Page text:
The focus of this project is to evaluate the effects of nanoparticle functionalization and aggregation on ROS production and mechanistic toxicity in human lymphoma cells. Due to their strong antimicrobial activity, silver nanoparticles (NPs) with diameters <50um have been efficacious in inhibiting the growth of bacteria and fungi, making them an attractive commercial additives. However, several studies have also demonstrated the toxic effects of Ag NPs in a variety of different cell types, the mechanism of which is thought to be mediated through oxidative stress. Progress in NP toxicity testing to date has been challenging due to an exponential increase in new nanomaterials, an array of physicochemical properties, and a general uncertainty about NP-biological interactions. We fabricated functionalized NPs that result in steric and/or electrosteric interactions at the particle/particle interface that impart stability to the suspensions thereby affecting their aggregation state with time, and we quantified NP stability and aggregation rate constants using dynamic light scattering technology. In the future we plan to quantify changes in gene and protein expression for a panel of genes previously reported to be altered by NP exposure.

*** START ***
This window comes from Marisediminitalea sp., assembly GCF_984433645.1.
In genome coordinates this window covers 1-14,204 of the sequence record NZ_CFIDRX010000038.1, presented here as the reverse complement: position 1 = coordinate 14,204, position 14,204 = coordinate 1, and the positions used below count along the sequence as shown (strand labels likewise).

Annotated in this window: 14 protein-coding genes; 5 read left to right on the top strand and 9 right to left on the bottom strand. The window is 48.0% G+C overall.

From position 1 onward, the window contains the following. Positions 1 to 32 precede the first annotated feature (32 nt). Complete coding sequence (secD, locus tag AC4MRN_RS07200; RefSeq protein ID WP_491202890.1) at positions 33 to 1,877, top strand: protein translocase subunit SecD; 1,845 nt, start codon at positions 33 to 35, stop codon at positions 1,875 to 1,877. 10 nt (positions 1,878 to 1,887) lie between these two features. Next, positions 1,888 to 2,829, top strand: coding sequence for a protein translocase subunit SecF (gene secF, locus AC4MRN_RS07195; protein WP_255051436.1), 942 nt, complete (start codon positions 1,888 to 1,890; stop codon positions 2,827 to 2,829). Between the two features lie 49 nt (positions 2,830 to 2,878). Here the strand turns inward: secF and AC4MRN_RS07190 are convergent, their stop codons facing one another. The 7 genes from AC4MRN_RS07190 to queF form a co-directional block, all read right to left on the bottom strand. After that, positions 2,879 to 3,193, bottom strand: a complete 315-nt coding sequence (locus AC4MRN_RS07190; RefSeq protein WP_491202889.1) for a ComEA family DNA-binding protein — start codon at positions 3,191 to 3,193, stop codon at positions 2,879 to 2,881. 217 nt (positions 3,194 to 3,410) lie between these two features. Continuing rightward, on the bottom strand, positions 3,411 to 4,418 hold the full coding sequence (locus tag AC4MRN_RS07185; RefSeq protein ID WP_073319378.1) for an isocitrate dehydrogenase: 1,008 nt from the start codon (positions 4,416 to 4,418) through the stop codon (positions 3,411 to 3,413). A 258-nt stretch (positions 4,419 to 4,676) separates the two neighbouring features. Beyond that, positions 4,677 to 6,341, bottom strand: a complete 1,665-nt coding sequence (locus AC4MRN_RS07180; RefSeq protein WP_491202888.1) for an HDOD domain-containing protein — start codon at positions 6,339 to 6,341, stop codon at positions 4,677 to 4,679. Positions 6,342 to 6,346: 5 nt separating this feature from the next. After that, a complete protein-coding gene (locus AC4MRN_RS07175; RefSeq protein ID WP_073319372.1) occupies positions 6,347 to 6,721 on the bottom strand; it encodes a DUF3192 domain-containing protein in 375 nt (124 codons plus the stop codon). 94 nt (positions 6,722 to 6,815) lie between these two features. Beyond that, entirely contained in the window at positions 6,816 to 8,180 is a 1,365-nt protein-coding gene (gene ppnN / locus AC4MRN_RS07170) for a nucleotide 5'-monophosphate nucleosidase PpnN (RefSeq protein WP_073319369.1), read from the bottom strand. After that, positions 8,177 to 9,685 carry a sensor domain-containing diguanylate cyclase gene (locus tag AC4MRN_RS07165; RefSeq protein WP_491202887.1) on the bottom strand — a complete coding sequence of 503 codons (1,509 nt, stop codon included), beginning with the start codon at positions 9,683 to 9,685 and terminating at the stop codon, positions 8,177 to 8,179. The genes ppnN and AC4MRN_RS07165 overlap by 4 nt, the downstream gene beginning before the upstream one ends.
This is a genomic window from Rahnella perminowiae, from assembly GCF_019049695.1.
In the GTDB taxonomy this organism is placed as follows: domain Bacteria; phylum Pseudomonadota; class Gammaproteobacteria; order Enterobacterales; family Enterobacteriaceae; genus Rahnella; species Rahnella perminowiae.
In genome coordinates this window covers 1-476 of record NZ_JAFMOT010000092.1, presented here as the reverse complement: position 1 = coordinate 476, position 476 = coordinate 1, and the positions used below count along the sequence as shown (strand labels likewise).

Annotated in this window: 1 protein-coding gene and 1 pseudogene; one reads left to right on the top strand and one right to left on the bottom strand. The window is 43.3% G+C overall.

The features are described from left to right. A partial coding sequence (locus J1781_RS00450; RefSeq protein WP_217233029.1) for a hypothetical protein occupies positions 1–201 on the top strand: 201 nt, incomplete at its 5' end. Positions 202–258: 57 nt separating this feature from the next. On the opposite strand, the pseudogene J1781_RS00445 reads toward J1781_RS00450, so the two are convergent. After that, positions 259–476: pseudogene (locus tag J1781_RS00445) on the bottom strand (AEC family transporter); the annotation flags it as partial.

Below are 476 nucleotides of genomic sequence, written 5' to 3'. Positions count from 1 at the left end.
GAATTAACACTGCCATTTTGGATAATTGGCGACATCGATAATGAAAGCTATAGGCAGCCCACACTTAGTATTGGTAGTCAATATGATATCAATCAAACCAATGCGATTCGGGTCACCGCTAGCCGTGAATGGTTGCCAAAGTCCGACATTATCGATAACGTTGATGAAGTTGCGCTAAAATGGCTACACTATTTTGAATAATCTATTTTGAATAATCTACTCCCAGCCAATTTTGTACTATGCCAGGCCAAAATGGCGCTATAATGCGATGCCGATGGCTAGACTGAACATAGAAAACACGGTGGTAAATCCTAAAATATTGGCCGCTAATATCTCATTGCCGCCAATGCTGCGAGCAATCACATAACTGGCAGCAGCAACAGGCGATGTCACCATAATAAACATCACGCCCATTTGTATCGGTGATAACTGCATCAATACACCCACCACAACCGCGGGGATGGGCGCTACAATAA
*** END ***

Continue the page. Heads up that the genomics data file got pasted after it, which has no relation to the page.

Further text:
About Yehou Michel Davy Gnopo:
Yehou -- or Dave as his peers call him -- is a sophomore in the Chemical and Bio-molecular engineering program. He is originally from Abidjan, Ivory Coast, a former French colony on the west coast of Africa. Yehou started being involved in research with Dr. James K. Ferri in the spring semester of his freshman year and became an EXCEL scholar the spring of his sopho more year. Upon graduation, Yehou plans to work towards a Ph.D. in Biomedical Engineering and Material Sciences. Outside of his academic work, Yehou is a residential advisor and a supplemental instructor for Chemistry. He also enjoys watching and playing soccer.